Russell Young has just moved to Pittsburgh to start his new life, determined to be himself now that he’s out on his own. But after only three weeks, his roommate apologetically tells him he needs to go, and Russell faces either having to take help from his brother’s best friends or be homeless. Despite wanting to prove he can make it on his own, he accepts the help. The problem is that Blake and Casey have starred in all Russell’s dreams and fantasies since he was old enough to have them.
Blake and Casey have been inseparable since they were teenagers, and have always been there for each other. They also have a friends-with-benefits thing going on, even though Blake is basically straight. But Blake would definitely go for more with Casey, except Casey is bound and determined to stay single and hook up with Blake and others, rather than to settle down. Casey knows he needs to let Blake go so Blake can find the relationship and forever that he wants. But they take care of each other, and neither man is ready to let the other go, and especially not their friendship.
After Russell moves into the spare room, the three men find an easiness that has been there since they were younger. But there’s definitely tension sizzling under the surface. Russell finds the confidence to show both Blake and Casey who he truly is: a tool belt and make up wearing man. Both Blake and Casey are drawn to the younger man, and when the three finally act on their attraction, sparks ignite.
It isn’t long before all three are together regularly, but lack of communication plagues them. Casey thinks Blake and Russell would be perfect together, Blake thinks the same for Casey and Russell, and Russell has no idea how to tell both his men that he’s falling for them. But one moment in time has all three taking a leap for a happily ever after.
I enjoy the mostly low angst storylines in the His Best Friend’s Brother series, so I was happy to pick up another one of Cayden’s books. And while I really liked the characters and the relationship they built here, I definitely came away with from this one with mixed feelings. The author relied too heavily on lack of communication here to drive the plot, and it didn’t work as well for me, which was disappointing.
I really enjoyed the first person POV of all three characters throughout the book. It definitely worked to the reader’s advantage, because without it, we wouldn’t have been able to see exactly where each of the three men were coming from. I loved the found family feel of this story, especially between Casey and Blake (and their other best friend, Russell’s brother Peyton, though his role is relatively minor here). Casey’s life, in particular, has been rough, especially growing up. He’s got a tender heart underneath a somewhat indifferent seeming exterior, and it was great to see Blake and Russell have his back. I also appreciated that he got closure toward the end about one major issue in his life.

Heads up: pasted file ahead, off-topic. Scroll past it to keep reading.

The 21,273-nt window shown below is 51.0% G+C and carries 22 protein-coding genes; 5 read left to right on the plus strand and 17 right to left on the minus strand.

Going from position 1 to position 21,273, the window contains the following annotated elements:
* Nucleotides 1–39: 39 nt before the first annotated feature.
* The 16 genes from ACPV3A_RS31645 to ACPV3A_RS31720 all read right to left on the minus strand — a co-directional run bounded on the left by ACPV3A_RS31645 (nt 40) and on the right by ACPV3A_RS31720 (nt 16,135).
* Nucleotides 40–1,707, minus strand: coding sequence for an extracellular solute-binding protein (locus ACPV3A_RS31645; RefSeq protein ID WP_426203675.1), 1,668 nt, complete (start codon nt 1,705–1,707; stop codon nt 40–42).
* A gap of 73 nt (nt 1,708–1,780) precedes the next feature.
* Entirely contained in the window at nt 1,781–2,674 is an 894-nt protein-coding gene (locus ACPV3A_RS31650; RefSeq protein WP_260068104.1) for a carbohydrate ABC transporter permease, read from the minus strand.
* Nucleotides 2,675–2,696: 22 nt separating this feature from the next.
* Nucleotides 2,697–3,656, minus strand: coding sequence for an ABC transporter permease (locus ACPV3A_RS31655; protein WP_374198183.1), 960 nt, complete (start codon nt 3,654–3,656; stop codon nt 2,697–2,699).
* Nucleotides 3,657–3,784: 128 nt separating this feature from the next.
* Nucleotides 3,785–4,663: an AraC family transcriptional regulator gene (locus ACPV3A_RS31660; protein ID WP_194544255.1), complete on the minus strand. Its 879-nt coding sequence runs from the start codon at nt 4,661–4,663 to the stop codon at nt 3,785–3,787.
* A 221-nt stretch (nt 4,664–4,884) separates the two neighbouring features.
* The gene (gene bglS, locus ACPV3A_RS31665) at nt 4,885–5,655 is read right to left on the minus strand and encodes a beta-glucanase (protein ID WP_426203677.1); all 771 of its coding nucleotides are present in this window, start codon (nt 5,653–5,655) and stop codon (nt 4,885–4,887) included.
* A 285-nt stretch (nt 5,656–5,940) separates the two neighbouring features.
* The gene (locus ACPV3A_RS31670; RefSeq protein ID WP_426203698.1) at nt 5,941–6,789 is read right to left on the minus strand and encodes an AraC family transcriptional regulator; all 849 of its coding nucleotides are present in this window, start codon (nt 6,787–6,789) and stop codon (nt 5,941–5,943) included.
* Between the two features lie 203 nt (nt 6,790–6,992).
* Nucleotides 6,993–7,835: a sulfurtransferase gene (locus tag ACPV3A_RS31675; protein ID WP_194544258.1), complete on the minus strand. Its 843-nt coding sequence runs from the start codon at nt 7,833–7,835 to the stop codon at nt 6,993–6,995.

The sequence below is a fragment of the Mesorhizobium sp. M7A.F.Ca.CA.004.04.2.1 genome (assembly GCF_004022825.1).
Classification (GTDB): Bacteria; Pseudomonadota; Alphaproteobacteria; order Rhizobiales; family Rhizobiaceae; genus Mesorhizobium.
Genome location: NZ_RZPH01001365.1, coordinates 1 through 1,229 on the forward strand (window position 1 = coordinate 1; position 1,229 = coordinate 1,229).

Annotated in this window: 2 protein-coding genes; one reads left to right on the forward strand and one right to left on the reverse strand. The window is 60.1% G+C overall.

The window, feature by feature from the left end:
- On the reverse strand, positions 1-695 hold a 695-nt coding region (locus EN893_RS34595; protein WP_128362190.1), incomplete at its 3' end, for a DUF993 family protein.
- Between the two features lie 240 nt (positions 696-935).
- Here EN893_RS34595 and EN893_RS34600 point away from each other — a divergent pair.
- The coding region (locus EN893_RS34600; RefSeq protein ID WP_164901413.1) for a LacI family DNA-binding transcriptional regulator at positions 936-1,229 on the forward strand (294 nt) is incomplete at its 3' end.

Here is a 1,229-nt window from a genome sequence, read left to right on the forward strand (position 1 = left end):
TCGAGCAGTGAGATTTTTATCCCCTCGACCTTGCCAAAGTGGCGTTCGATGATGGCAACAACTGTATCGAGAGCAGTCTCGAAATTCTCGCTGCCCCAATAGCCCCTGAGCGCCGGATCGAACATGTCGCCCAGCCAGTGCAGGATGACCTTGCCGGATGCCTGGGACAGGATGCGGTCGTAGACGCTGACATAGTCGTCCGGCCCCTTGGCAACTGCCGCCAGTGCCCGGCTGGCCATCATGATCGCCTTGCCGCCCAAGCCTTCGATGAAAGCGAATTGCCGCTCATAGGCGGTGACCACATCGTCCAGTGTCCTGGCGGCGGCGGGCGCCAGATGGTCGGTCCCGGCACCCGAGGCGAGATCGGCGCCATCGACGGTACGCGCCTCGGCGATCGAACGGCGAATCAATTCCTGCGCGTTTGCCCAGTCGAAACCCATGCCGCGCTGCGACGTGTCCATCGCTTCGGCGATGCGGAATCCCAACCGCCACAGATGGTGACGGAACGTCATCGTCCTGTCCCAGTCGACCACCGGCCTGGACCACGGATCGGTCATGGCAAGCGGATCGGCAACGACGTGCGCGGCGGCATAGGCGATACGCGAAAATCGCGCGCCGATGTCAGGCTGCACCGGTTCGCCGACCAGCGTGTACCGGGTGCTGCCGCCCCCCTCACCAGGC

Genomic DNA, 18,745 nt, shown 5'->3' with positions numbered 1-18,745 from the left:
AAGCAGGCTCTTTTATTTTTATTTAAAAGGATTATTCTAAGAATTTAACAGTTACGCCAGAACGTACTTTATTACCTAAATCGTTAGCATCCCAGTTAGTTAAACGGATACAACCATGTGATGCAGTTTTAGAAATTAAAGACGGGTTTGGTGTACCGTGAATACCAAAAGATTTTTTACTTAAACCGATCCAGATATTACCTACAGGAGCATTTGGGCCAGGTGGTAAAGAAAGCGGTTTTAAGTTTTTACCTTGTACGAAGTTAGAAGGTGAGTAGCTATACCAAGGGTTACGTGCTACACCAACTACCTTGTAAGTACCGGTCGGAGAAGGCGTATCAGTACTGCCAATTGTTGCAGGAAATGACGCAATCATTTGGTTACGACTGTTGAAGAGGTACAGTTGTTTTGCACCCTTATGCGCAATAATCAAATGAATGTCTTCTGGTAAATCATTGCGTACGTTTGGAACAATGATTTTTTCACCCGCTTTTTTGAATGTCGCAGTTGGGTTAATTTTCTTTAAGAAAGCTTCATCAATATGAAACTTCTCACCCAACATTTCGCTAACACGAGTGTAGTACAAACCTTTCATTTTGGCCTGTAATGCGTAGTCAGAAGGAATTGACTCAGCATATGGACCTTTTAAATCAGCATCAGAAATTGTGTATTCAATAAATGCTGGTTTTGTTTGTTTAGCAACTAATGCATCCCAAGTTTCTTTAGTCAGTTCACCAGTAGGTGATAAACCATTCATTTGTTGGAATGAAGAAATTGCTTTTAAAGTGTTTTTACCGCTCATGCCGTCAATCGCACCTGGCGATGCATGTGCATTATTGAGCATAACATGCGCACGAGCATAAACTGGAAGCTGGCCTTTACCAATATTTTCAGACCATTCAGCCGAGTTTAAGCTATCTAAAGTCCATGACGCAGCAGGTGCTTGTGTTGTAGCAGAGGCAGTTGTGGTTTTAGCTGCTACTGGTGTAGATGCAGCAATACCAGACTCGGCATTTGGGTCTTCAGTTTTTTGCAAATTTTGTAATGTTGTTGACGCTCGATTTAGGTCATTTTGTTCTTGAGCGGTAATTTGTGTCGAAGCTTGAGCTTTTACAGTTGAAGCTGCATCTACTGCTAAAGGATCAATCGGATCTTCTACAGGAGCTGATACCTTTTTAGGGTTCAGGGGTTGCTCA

Russell is finding the confidence to express himself the way he feels most comfortable, and a chance meeting with River (from Forbidden Friend) gives him the extra push he needs. It helps that as soon as Blake and Casey find out, they are not only supportive, but just as, if not more, attracted to Russell. He’s definitely newer to relationships and sexual experiences than the other two, but all three men fit together well and it’s easy to see what draws them together.
Blake might seems like he’s the most together out of all three of them, but he also is seen as straight, though he admits to himself he’s not entirely straight. He has to do a little soul searching, but it doesn’t take him long to realize that while he’s mostly attracted to women, he’s also occasionally attracted to men, and especially attracted to both Casey and Russell. I thought the author handled this well without straying too far into “gay for you,” as this is definitely not that.
As I said, I really enjoyed these guys and the story of them finding how to fit together. But this story was plagued by lack of communication that, frankly, drove me a little crazy. Blake thinks one way, Casey thinks something else, and they never, ever talk about any of it. As close as these guys are, you would have thought that at some point, somehow, some of these things would have been discussed in one way or another. Russell even gets into the act by holding back on his own feelings, but he gets more of a pass given the situation. So many times, I just wanted these guys to talk, especially considering the reader is privy to what the guys are thinking. It was frustrating, and at times, down right annoying. It was the only thing that kept these guys from moving forward, and it felt to me like a weak conflict point.
Overall I liked this book and it was a nice addition to the series. I really enjoyed the characters and they fit together well. It’s low angst and definitely a sweet story, with a few heavier moments that give the book a nice weight. But relying so heavily on lack of communication gave the story weak points that didn’t work as well for me. It won’t keep me from reading more in this series though, and if you’re looking for low angst, trope heavy stories, this series is one you should consider.